One-time 'Sock Capital of the World' to get more than 400 new jobs

The one-time 'Sock Capital of the World,' Fort Payne, Ala., will soon get 442 new jobs making socks for Wal-Mart as part of the retailer's $250 million commitment to American manufacturing.

The Renfro Corp., the single largest producer of socks in DeKalb County, Ala., recently landed a deal with Wal-Mart that should swell employment at Renfro's manufacturing plant in Fort Payne by more than 70 percent. The deal is the latest in Wal-Mart's 4-year-old commitment to buy an additional $250 billion worth of U.S. products to support American jobs, Wal-Mart spokesman Scott Markley said.

"With changes in energy costs and labor costs overseas, it is increasingly cost effective and efficient to manufacture closest to the point of consumption," Markley said. "And it is just good business. Our customers tell us that where products are made is most important second only to price."

The brands include Fruit of the Loom, Russell, Dr. Scholl's, and Faded Glory, among others.

"They've been a supplier of socks to Wal-Mart for a very long time," Markley said. "They're sold under various brands."

Renfro Corp. CEO Bud Kilby wasn't immediately available Wednesday. But county officials said Renfro now has about 605 employees, so the additional jobs will push employment for the hosiery mill to more than 1,000 workers.

"Renfro is the largest employer in our hosiery industry," said Jimmy Durham, executive director of the DeKalb County Economic Development Authority. "We're also seeing an increase in sales and production from our other hosiery mills."

While Wal-Mart's decision to stock more Renfro socks is a shot in the arm for Fort Payne, it still won't nudge the sock production numbers for the city, which has some 14,000 residents, back to the heyday.

At its peak in the 1990s, Fort Payne had more than 120 hosiery mills with some 7,500 workers who made one out of every eight pairs of socks worn worldwide, according to a 2016 New York Times article.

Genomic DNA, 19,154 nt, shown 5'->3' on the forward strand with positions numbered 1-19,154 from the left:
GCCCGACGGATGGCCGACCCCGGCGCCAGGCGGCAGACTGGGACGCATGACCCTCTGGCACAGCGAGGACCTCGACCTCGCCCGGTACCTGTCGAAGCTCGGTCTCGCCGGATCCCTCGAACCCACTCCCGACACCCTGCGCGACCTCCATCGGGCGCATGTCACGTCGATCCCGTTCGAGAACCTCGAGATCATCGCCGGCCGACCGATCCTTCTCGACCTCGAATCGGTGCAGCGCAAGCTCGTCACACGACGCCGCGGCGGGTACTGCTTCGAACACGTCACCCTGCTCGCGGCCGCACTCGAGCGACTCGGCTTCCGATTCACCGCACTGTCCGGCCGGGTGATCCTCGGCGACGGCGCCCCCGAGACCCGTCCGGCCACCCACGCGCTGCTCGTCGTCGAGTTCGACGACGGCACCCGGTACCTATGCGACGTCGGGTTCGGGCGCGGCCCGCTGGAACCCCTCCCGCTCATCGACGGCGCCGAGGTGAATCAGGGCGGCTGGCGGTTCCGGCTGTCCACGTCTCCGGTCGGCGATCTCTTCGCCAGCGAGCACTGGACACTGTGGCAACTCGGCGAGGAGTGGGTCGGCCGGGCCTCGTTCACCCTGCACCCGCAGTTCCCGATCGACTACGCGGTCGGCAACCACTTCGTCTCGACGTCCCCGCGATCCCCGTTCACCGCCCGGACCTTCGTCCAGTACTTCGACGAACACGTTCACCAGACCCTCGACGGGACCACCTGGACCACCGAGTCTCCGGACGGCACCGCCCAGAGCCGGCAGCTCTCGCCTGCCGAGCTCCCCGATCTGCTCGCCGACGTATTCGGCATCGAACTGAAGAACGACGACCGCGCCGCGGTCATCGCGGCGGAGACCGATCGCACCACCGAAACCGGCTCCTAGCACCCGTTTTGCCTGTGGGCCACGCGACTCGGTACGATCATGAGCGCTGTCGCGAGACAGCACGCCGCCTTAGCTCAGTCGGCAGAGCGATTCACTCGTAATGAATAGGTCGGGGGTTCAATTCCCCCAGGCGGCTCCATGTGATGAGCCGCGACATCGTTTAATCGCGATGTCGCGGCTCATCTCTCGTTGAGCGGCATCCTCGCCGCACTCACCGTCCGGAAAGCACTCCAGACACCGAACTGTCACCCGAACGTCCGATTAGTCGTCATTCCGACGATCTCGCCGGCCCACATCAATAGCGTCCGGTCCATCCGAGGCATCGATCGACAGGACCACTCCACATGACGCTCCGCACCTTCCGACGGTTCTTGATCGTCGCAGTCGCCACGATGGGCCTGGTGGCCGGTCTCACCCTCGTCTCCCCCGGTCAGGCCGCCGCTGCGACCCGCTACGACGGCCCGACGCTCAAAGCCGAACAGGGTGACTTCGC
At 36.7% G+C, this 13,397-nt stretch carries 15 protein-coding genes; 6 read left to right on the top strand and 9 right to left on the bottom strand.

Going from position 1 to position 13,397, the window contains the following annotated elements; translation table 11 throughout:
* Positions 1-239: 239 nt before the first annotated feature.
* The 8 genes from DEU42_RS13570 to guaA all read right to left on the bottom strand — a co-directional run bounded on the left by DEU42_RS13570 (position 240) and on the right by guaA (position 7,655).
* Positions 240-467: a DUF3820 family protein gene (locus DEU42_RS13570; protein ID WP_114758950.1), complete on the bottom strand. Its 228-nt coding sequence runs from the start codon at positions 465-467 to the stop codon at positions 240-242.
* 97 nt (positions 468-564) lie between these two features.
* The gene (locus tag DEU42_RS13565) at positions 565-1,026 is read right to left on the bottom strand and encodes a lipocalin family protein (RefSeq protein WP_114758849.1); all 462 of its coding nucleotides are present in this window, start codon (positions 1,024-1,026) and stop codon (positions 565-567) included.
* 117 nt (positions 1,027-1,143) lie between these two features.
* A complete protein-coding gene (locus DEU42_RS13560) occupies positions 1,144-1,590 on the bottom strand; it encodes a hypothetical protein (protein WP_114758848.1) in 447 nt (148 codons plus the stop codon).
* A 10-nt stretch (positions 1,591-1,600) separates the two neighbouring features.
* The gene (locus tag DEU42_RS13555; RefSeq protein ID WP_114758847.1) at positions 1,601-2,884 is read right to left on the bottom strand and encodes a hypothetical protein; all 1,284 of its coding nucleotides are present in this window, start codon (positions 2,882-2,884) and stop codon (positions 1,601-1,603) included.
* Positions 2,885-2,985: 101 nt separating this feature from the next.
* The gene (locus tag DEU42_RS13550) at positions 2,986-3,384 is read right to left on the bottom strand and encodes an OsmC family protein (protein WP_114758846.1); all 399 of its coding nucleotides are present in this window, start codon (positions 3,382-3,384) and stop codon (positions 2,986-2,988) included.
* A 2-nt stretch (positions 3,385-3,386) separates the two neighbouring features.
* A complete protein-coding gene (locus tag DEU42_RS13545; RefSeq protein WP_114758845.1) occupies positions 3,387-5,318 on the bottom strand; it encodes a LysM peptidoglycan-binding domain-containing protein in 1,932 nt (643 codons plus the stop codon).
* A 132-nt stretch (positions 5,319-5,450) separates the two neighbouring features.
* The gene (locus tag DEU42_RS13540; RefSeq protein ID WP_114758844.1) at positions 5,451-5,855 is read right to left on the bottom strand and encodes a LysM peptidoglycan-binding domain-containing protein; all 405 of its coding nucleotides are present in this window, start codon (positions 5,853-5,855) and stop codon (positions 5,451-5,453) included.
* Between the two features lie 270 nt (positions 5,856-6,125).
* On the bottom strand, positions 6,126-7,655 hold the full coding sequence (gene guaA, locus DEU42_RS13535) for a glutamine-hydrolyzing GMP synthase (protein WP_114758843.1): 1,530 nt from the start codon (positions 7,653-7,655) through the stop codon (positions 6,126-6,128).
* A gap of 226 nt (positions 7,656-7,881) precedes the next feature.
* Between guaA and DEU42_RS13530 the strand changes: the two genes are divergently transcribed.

Fort Payne produced 600 million dozen pairs of socks at its peak, Durham said.

Job loss accelerated after Gildan, a company based in Montreal, Canada, bought in 2007 V.I. Prewett & Son Inc., a homegrown hosiery mill and moved production elsewhere, including Honduras.

"We lost at least 6,500 employees. Our unemployment spiked to about 16.9 percent," Durham said.

"Now we're back down to about 5.9 percent unemployment," he said. "We've been very fortunate to get some good automotive and other companies."

Dan Bartlett, Wal-Mart executive vice president for corporate affairs, said Wal-Mart is hiring more workers and buying more American goods as it expands its store network, e-commerce services and training for more than 225,000 frontline associates this year.

"With a presence in thousands of communities and a vast supplier network, we know we play an important role in supporting and creating American jobs," Barlett said in a statement last month. "Our 2017 plans to grow our business - and our support for innovation in the textile industry - will have a meaningful impact across the country."

Contact staff writer Tim Omarzu at or or on Twitter @meetforbusiness or 423-757-6651.